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In today’s Journal , Donald Luskin defends Atlas Shrugged as “a plea for the most fundamental American ideal—the inalienable rights of the individual.”

Where does one start? What are “rights” in a universe where there is no morality other than what can be derived from the value one places on one’s own life, and no metaphysics other than materialism plus some more or less trivial residuum to allow for sense perception and volition? If rights are not correlative to duties that transcend our will - and on Rand’s view it is a matter of first principles that there are no duties transcending the will - then what are they? And how can they possibly be “inalienable” if one is morally subject to no will above one’s own?

The original idea behind the phrase “inalienable rights” was that rights are inalienable because they are correlative to duties and responsibilities that exist objectively and transcend the will, and that we are therefore not allowed to shirk. You are not allowed to consent to dictatorial government even if you want to, because that’s inconsistent with your fulfillment of the transcendent duties that you are under, and that are partially constitutive of who you are as a person. This was a point of central importance - for some purposes it was the point of central importance - in the political philosophies behind the Glorious Revolution and the American Revolution, from which the phrase “inalienable rights” historically sprang. The argument on the other side (at least among social contract theorists) was that you consent to the king’s absolute authority when you participate in civil society. The word “inalienable” was inserted to deny this, and the only possible justification for it is the existence of transcendent duties.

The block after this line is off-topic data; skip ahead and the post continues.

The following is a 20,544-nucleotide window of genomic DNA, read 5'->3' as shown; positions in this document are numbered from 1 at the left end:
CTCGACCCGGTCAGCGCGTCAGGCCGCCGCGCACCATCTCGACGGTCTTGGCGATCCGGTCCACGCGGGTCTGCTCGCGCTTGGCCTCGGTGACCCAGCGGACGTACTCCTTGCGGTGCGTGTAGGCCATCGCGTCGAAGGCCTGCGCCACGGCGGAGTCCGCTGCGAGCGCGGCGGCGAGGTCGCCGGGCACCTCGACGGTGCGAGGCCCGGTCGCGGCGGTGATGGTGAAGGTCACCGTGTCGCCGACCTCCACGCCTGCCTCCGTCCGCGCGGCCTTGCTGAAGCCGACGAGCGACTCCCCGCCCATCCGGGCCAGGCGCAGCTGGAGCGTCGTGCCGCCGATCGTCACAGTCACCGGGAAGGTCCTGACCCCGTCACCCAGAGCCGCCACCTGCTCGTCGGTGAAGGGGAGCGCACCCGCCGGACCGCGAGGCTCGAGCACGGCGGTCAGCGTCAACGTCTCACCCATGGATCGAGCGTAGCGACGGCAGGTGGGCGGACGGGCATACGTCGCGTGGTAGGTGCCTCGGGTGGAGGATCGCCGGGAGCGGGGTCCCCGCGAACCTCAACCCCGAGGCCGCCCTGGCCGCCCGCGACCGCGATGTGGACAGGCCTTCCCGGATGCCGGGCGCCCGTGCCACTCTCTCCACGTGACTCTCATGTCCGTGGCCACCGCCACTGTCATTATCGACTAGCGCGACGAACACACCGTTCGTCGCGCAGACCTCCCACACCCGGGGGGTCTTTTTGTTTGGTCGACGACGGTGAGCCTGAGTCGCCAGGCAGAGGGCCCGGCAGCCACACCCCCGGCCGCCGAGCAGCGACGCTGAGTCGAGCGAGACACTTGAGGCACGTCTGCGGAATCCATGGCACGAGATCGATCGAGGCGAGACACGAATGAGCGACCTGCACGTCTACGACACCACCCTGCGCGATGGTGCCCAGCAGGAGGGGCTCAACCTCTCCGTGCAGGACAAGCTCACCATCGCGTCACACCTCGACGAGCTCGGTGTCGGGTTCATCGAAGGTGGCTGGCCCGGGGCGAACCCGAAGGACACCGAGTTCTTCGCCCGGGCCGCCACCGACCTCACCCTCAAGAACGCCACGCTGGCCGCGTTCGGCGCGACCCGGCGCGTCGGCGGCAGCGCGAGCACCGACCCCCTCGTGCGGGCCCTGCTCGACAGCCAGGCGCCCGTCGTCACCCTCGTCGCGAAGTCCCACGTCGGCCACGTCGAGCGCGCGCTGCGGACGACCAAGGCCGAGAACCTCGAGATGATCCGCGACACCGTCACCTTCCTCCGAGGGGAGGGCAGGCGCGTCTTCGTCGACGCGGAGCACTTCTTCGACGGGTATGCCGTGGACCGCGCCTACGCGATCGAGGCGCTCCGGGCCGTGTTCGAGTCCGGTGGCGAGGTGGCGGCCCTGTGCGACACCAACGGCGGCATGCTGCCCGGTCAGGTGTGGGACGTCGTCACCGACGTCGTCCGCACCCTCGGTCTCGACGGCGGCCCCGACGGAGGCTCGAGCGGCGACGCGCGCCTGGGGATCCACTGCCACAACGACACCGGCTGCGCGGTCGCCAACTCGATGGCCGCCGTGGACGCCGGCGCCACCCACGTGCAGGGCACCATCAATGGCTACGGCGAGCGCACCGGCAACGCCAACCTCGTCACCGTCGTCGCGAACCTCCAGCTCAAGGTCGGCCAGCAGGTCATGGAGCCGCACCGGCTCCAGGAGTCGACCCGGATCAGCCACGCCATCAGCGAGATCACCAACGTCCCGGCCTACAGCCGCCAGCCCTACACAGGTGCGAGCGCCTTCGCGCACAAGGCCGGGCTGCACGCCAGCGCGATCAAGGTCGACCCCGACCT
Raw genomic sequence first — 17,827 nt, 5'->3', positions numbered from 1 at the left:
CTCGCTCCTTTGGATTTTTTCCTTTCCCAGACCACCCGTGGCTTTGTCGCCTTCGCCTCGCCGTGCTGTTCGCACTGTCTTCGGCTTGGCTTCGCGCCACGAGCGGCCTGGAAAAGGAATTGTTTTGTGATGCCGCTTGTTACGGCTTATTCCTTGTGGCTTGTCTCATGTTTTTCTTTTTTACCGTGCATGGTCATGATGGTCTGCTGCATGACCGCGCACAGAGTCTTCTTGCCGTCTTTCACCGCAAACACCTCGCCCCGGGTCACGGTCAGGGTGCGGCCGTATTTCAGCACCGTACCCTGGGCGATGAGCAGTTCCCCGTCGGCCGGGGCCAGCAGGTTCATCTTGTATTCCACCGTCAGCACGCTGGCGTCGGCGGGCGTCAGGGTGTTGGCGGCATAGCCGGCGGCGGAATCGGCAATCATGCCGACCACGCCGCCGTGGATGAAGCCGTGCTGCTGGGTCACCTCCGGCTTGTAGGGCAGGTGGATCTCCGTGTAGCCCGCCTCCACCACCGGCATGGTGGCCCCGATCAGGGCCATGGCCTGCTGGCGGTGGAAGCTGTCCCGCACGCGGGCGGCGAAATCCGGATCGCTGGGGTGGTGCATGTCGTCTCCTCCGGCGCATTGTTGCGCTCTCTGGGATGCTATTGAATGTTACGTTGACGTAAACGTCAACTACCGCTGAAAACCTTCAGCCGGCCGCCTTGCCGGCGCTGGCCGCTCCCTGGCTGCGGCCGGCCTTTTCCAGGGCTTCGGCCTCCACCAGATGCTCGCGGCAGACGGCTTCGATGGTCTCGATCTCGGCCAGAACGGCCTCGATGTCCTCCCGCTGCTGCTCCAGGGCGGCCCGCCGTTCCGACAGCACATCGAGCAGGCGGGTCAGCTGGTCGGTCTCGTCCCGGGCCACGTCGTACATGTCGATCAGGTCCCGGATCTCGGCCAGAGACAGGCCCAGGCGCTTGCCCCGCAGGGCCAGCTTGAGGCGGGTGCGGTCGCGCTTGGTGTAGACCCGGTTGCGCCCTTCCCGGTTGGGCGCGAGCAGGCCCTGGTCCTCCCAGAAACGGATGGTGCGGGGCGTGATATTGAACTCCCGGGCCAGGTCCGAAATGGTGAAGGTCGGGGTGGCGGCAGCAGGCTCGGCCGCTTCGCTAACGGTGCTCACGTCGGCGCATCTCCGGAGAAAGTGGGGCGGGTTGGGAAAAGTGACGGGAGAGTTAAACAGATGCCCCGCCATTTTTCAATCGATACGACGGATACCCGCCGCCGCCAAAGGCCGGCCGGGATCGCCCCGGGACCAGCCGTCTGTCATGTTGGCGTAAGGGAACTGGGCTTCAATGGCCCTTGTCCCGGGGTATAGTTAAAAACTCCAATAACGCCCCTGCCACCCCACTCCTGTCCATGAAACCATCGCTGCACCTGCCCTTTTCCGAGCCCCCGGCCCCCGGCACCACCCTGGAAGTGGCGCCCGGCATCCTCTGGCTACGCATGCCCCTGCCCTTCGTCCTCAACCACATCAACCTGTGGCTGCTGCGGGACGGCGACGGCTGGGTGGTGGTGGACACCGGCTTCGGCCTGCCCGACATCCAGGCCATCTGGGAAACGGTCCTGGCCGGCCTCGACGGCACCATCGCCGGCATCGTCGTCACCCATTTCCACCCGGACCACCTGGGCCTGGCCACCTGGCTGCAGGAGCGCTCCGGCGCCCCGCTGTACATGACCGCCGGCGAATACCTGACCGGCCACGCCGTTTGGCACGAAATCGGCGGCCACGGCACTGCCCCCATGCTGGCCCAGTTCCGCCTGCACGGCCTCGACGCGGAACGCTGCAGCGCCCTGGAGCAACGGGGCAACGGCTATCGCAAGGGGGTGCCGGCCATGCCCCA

If there are no duties transcending the will, there really are no such things as either rights or duties - no such thing as morality at all, as that concept is understood by almost all people. There is only rational calculation of what will most efficiently gorge whatever appetites happen to occur to us. The calculation of optimally efficient gorging of appetites will often coincide with the constellation of traditional ethical injunctions not to kill, steal, lie, etc. But it will not do so always, and even if it did, that would not make efficiency in the gorging of appetites a moral virtue.

This is one of the (numerous) gaping holes in the center of Rand’s view of life. Her famous formula is that you should not live for anyone else’s sake, nor demand that anyone else live for yours. But if there are no duties transcending the will, as she insists there aren’t, why should you not demand that others live for your sake? The value you place on your own life does not, in fact, create a moral duty to treat the lives of others as intrinsically  valuable. And it is not, in fact, the case that the optimally efficient gorging of my own appetites always coincides with the traditional constellation of ethical injunctions not to kill, steal, lie, etc.

I believe this is what Whittaker Chambers was trying (unsuccessfully) to articulate in his famous review of Atlas Shrugged . Jason Lee Steorts is right that while the book embodies a horrifying and even murderous contempt for human life , it is not accurate to describe Rand’s political philosophy as in any sense totalitarian . But I think that misses the point Chambers was trying to make. If you read his review carefully, it seems to me Chambers was trying to say that Rand’s approach to morality is inconsistent with her political philosophy, and with any political philosophy that safeguards the rights of the individual. There can be no safeguard for “the rights of the individual” if we begin with a moral philosophy that excludes the existence of any “rights” worthy of the name.

Rand believed that ethical egoism and metaphysical reductionism could be squared with political liberty.

Thomas Hobbes knew better.

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